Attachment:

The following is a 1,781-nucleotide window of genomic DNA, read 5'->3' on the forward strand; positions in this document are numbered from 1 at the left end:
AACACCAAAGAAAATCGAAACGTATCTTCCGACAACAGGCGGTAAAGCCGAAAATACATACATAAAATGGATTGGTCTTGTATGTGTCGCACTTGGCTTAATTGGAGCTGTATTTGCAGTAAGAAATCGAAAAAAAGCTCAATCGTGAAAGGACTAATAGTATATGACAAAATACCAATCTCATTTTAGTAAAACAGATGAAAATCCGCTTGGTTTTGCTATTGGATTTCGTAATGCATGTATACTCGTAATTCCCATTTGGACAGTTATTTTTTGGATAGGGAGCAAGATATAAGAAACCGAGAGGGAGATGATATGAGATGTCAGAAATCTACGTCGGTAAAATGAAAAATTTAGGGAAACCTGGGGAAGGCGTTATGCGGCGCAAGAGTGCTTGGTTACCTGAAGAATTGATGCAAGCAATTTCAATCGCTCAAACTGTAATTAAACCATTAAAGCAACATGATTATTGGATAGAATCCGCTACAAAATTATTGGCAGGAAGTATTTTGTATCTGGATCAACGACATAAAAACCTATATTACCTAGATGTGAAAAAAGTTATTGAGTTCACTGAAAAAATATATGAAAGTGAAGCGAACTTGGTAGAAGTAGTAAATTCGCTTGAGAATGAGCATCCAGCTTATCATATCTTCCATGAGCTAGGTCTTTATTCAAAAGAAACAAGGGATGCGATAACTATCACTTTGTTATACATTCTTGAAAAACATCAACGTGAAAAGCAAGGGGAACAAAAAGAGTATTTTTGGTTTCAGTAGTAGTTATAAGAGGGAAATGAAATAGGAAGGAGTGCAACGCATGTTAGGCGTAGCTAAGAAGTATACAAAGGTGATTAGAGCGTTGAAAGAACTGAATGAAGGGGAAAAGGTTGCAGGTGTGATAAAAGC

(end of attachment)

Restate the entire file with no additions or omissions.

The following is a 1,781-nucleotide window of genomic DNA, read 5'->3' on the forward strand; positions in this document are numbered from 1 at the left end:
AACACCAAAGAAAATCGAAACGTATCTTCCGACAACAGGCGGTAAAGCCGAAAATACATACATAAAATGGATTGGTCTTGTATGTGTCGCACTTGGCTTAATTGGAGCTGTATTTGCAGTAAGAAATCGAAAAAAAGCTCAATCGTGAAAGGACTAATAGTATATGACAAAATACCAATCTCATTTTAGTAAAACAGATGAAAATCCGCTTGGTTTTGCTATTGGATTTCGTAATGCATGTATACTCGTAATTCCCATTTGGACAGTTATTTTTTGGATAGGGAGCAAGATATAAGAAACCGAGAGGGAGATGATATGAGATGTCAGAAATCTACGTCGGTAAAATGAAAAATTTAGGGAAACCTGGGGAAGGCGTTATGCGGCGCAAGAGTGCTTGGTTACCTGAAGAATTGATGCAAGCAATTTCAATCGCTCAAACTGTAATTAAACCATTAAAGCAACATGATTATTGGATAGAATCCGCTACAAAATTATTGGCAGGAAGTATTTTGTATCTGGATCAACGACATAAAAACCTATATTACCTAGATGTGAAAAAAGTTATTGAGTTCACTGAAAAAATATATGAAAGTGAAGCGAACTTGGTAGAAGTAGTAAATTCGCTTGAGAATGAGCATCCAGCTTATCATATCTTCCATGAGCTAGGTCTTTATTCAAAAGAAACAAGGGATGCGATAACTATCACTTTGTTATACATTCTTGAAAAACATCAACGTGAAAAGCAAGGGGAACAAAAAGAGTATTTTTGGTTTCAGTAGTAGTTATAAGAGGGAAATGAAATAGGAAGGAGTGCAACGCATGTTAGGCGTAGCTAAGAAGTATACAAAGGTGATTAGAGCGTTGAAAGAACTGAATGAAGGGGAAAAGGTTGCAGGTGTGATAAAAGC